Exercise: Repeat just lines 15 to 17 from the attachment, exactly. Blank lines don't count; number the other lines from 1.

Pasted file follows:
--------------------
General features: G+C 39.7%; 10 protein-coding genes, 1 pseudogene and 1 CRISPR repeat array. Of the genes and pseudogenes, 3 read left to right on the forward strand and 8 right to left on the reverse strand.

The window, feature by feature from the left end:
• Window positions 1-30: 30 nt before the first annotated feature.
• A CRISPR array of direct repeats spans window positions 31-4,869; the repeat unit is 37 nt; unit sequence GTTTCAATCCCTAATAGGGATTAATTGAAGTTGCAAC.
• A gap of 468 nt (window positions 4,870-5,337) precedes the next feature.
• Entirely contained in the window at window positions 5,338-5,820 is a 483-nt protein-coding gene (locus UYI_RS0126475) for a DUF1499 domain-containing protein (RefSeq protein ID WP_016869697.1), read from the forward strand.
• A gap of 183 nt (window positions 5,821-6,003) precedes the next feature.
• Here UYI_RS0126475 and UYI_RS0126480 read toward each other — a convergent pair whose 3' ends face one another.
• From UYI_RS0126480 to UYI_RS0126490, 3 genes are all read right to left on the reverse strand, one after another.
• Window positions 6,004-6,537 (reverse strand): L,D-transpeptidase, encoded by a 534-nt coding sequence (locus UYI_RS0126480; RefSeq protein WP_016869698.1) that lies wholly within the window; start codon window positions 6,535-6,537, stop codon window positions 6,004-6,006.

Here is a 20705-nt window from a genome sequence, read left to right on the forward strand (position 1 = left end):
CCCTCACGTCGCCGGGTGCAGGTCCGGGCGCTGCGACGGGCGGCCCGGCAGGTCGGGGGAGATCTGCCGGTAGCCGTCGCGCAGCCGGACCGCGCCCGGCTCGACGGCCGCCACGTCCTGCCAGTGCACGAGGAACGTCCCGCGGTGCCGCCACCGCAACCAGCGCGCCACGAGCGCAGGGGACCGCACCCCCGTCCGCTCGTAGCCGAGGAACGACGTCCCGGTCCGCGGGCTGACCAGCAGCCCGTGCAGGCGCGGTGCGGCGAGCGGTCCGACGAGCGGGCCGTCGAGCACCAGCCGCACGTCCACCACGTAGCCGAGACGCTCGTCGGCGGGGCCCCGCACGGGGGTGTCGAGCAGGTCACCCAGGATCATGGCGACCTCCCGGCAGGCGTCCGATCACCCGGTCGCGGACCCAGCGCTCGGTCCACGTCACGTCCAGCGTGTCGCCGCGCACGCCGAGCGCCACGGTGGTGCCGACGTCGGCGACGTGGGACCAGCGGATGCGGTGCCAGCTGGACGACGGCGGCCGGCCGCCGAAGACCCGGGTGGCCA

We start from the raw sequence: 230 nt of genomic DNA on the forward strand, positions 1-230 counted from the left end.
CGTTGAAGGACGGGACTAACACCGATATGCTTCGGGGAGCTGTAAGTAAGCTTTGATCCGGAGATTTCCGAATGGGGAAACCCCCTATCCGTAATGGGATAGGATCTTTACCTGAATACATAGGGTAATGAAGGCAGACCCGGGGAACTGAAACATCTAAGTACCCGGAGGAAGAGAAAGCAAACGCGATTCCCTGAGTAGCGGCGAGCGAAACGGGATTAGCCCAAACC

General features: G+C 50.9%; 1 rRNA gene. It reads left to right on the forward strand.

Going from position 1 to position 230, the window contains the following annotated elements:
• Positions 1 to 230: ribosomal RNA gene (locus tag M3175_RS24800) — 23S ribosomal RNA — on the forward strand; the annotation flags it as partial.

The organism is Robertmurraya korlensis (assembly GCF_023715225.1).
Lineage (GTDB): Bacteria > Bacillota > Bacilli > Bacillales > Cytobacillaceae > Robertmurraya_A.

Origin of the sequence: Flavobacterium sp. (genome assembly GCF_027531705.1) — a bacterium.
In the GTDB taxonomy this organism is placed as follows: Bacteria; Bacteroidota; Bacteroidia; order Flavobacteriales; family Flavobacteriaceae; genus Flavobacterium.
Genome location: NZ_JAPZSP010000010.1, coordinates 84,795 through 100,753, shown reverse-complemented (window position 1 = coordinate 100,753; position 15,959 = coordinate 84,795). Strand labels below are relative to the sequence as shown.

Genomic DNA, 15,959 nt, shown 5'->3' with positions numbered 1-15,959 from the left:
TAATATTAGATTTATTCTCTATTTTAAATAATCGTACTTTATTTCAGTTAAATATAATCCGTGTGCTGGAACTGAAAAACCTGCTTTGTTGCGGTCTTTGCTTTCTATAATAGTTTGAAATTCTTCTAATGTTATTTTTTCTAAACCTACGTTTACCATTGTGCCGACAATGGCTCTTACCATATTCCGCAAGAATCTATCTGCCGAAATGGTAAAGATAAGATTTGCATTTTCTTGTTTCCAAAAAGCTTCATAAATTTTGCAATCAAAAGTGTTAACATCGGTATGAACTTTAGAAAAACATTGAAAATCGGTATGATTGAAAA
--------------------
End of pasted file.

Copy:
General features: G+C 50.9%; 1 rRNA gene. It reads left to right on the forward strand.

Going from position 1 to position 230, the window contains the following annotated elements:
• Positions 1 to 230: ribosomal RNA gene (locus tag M3175_RS24800) — 23S ribosomal RNA — on the forward strand; the annotation flags it as partial.